Books, computers

I spend a decent amount of money on computer gaming and I do like my gadgets. This could be well in excess of 5,000 a month if you tot it up over a year. Actually by doing this survey I'm beginning to understand why I only save 10,000 a month.

Q5. How would you summarize your standard of living in one sentence?

Very happy with it. I could work harder, have less free time and make more money but for me that's not what life is about.

Q6. What do you consider to be a real 'bargain' here?

Taxi fares without a doubt. And if there are two of you to share the ride, so much the better. In a few year's time, I'll be able to use the sky-train more when the latest extension is completed.

Q7. In your opinion, how much money does anyone need to earn here in order to survive?

Obviously it depends on your lifestyle but Pathum Thani is not Bangkok and there are fewer temptations here. I could get by on 30,000 a month at a push but wouldn't really want to. 50-60,000 is a nice amount of income because it allows to put some away for a rainy day.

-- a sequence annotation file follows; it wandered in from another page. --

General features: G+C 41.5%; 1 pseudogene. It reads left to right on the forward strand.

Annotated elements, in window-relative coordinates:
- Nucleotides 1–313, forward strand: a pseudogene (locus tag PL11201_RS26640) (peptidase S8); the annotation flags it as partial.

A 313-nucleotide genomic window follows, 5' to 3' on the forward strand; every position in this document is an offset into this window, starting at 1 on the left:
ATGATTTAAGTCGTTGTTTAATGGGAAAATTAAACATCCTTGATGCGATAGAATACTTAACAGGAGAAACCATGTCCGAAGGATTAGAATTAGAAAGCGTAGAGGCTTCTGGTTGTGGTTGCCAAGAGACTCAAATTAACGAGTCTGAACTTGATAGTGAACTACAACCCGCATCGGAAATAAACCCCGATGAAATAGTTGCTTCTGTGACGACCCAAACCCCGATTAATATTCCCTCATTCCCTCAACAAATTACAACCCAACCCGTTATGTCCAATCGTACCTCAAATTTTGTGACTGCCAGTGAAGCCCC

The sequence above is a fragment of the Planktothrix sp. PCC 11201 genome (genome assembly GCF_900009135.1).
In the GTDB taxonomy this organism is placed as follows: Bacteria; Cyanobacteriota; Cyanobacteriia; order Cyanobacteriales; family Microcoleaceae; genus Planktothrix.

Phil's analysis and comment

Thank you Trevor. I always break into a wry smile when I hear of friends or colleagues sharing a house or apartment in Thailand. It goes without saying that it's so important you get along. 

I remember many years ago sharing a studio apartment on Sukhumwit (yes, crazy I know) with my best friend from school. We entered into the agreement as best friends but after six months, we were ready to kill each other and one bone of contention was always the air-conditioning. I wanted it turned on whenever I was in the room, but he liked it off purely to save money. I'm amazed we lasted six months in all honesty.


Come on! send us your cost of living surveys. We would love to hear from you! This is one of the most popular parts of the Ajarn website and these surveys help and inspire a lot of other teachers. Just click the link at the top of the page where it says 'Submit your own Cost of Living survey' or click here. 


Showing 5 Cost of Living surveys out of 306 total